Debugging mocked Kotlin objects


The Caplin Integration Team has recently started creating our latest set of adapters used for internal testing and demos.
For this version of our mock adapters we opted to go with Kotlin as our primary language. This has however introduced some rather interesting issues when testing.

One of the perks of using Kotlin is that we can use java classes, which for testing allowed us to use Mockito. During testing, we started noticing some oddities. All code examples and debugging sessions are done using IntelliJ.

To demonstrate our issues, first a bit of background. Consider a very simple class like:


class Lamp {
    private boolean isLampOn;

    public boolean isLampOn(){
        return isLampOn;
    }
}

Written in Kotlin this class would be written like:

class Lamp{

    var isLampOn = false
 }

In Kotlin we do not have to explicitly create getters and setters for private fields in classes, we could simply access a Lamp objects variable using lamp.isLampOn for both reading and writing.

What happens is that Kotlin generates getters and setters for us whilst letting us access the fields in a way that looks like the field was public (it is private by default).

Now supposed we want to write tests for that class in java:

@Test
public void testLamp(){
    Lamp lamp = Mockito.mock(Lamp.class);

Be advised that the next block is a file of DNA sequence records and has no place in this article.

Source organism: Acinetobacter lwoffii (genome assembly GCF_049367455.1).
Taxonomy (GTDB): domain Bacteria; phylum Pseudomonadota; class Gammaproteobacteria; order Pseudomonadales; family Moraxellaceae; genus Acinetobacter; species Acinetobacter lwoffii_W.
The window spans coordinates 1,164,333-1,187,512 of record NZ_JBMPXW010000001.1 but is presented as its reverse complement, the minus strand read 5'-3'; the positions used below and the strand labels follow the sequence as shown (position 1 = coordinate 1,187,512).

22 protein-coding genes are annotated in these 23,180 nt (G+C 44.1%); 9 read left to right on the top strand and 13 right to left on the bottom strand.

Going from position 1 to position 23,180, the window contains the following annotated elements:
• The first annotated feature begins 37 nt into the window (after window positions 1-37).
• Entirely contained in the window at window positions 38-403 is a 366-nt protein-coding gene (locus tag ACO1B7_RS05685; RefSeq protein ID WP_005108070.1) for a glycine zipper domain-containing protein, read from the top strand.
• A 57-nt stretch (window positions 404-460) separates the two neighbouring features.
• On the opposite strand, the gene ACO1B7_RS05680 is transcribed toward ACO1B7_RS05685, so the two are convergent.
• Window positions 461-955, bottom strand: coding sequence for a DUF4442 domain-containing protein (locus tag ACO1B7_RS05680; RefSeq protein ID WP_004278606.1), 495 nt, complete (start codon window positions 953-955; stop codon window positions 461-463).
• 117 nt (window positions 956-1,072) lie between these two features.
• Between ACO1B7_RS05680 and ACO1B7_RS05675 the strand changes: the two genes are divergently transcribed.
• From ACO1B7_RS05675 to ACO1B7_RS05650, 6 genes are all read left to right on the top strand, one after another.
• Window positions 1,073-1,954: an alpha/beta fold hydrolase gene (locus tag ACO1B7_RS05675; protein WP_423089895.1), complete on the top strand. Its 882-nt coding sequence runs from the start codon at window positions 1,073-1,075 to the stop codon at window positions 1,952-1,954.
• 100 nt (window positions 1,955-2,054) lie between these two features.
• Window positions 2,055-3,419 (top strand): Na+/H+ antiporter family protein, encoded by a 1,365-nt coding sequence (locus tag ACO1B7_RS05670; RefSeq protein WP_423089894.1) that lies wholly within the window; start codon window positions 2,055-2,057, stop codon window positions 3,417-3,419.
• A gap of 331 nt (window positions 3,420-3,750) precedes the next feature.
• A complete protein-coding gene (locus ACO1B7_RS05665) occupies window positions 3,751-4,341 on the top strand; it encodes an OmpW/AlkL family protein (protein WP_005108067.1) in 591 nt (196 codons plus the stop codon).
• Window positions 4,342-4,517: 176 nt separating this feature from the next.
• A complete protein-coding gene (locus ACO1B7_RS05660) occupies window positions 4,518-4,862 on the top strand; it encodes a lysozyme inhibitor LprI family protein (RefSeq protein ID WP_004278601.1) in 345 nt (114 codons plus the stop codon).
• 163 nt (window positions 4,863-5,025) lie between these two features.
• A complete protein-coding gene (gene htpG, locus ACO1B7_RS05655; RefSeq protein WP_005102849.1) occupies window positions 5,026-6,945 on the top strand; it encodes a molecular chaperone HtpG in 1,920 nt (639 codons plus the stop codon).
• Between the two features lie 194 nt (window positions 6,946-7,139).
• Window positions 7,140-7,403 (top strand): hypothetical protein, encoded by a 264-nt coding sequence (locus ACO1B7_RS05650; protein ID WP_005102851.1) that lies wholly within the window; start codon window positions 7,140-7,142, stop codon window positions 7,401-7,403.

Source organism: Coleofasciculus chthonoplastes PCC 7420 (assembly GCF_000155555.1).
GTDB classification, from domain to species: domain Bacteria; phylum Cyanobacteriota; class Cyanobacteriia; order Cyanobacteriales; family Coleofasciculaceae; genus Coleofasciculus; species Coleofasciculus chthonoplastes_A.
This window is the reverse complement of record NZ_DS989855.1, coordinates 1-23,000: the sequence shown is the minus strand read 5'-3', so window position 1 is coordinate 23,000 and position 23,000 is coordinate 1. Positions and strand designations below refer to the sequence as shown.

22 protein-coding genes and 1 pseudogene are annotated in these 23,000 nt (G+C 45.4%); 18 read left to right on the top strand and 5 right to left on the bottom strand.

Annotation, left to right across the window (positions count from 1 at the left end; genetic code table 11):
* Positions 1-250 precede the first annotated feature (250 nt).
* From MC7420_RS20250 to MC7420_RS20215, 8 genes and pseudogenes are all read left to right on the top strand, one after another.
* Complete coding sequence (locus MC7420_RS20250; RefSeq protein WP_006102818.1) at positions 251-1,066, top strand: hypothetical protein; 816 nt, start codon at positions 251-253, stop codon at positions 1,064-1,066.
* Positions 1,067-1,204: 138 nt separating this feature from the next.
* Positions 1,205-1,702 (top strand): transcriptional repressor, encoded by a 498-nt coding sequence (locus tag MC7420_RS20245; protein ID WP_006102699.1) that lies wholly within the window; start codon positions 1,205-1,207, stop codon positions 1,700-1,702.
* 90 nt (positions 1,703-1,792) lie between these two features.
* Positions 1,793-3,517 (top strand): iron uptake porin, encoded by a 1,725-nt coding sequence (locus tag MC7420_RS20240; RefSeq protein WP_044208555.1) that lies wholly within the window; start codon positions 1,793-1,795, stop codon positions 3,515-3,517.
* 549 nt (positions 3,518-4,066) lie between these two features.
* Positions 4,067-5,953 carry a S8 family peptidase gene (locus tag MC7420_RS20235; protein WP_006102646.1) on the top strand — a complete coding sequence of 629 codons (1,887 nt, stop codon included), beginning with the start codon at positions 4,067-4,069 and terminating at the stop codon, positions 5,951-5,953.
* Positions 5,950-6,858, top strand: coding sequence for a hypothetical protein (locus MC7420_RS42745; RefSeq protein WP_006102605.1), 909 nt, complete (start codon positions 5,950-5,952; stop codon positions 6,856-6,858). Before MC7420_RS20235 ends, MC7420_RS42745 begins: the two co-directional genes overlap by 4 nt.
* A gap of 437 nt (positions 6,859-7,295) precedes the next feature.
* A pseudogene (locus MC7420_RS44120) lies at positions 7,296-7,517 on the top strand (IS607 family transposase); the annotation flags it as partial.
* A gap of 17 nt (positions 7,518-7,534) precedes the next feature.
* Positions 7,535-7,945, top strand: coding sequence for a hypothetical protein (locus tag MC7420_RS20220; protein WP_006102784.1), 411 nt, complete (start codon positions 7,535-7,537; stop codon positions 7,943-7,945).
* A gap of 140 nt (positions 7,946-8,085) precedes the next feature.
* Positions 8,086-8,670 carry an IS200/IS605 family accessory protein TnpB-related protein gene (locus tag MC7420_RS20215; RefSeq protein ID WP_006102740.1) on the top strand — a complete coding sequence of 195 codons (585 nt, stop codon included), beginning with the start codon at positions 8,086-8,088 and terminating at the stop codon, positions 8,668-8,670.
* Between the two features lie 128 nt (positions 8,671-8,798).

when(lamp.isLampOn()).thenReturn(true);
    //Do more things
 }

If we add a breakpoint on a line after the when() and run an evaluation on lamp.isLampOn() it would evaluate to true, which is what we would expect. If we write the same test in Kotlin:

@Test
fun testLamp(){
    var lamp = Mockito.mock(Lamp::class.java)
    whenever(lamp.isLampOn).thenReturn(true)
    //Do more stuff
}

Add a breakpoint after the whenever (when is a reserved keyword in Kotlin hence the whenever).
Evaluate like we did before and it will return false rather than the mocked value. However if we were to do something like val result = lamp.isLampOn, result would equal true.

It seems that while using Mockito in Kotlin works rather well, debugging mocked objects in Kotlin is not as reliable as it is in Java.
If we were to change our Lamp class to override the getters and setters like:

class Lamp{
    var isLampOn = false
    get() = field
    set(value){
        field = value
    }
}

and re-run the exact same test, accessing the isLampOn field using lamp.isLampOn and evaluating the method, we will get true. This implies that the debugger is having issues resolving results of mocked implicit method calls on Kotlin objects.

For now Kotlin is proving a pleasant language to code in but there are some issues, like the one above, that one should be mindful of.

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